“Dramatic advances in artificial intelligence are opening up a range of exciting new applications. With these newfound powers comes increased responsibility.”
–DEMIS HASSABIS, SHANE LEGG and MUSTAFA SULEYMAN, co-founders of DeepMind Technologies
Last week, I had the good fortune of hearing two thought-leaders speak at separate events. One gentleman I listened to is a Corporate Vice President (CVP) at Microsoft and is leading the technology giant into its next phase of growth and development. The other gentleman was John James, a very impressive 37-year old running for US Senate in the state of Michigan. While the events and men were inherently different, both messages revolved around the importance of advancing technology thoughtfully – one at a corporate and the other at a government level.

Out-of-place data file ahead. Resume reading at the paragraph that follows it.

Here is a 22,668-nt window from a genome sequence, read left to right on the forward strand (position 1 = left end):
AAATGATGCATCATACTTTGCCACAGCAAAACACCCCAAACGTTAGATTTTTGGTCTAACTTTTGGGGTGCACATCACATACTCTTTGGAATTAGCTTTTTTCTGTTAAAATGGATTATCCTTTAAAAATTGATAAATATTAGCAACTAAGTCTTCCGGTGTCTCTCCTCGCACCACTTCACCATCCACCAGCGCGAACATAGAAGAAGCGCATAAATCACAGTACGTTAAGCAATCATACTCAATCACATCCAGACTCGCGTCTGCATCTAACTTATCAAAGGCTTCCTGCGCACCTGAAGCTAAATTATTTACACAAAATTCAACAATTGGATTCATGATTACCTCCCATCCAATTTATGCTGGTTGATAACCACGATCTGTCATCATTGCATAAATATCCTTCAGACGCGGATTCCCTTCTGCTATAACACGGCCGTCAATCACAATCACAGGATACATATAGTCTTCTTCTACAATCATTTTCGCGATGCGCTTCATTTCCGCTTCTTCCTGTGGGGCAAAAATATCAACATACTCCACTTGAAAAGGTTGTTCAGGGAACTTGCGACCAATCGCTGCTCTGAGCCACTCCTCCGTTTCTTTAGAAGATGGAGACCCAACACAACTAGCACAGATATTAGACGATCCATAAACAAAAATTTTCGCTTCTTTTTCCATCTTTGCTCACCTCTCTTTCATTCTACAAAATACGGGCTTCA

The messages struck a particular chord given the topic that we presented in last week’s Evergreen Virtual Advisor. One question that the Microsoft CVP fielded was, “what technology will have the biggest impact over the next 10 years?” His response was immediate: Artificial Intelligence (and then proceeded to give some very interesting examples on where he sees the technology heading). At the political event, John James took to the podium and preached, unprompted, about the importance of controlling technologies linked to Artificial Intelligence (AI), especially as it relates to China and Russia.
Interestingly, and not unexpectedly for those with knowledge of the space, both men also provided warnings around the potential risks of not advancing AI-tech responsibly. And they’re far from alone in their concern.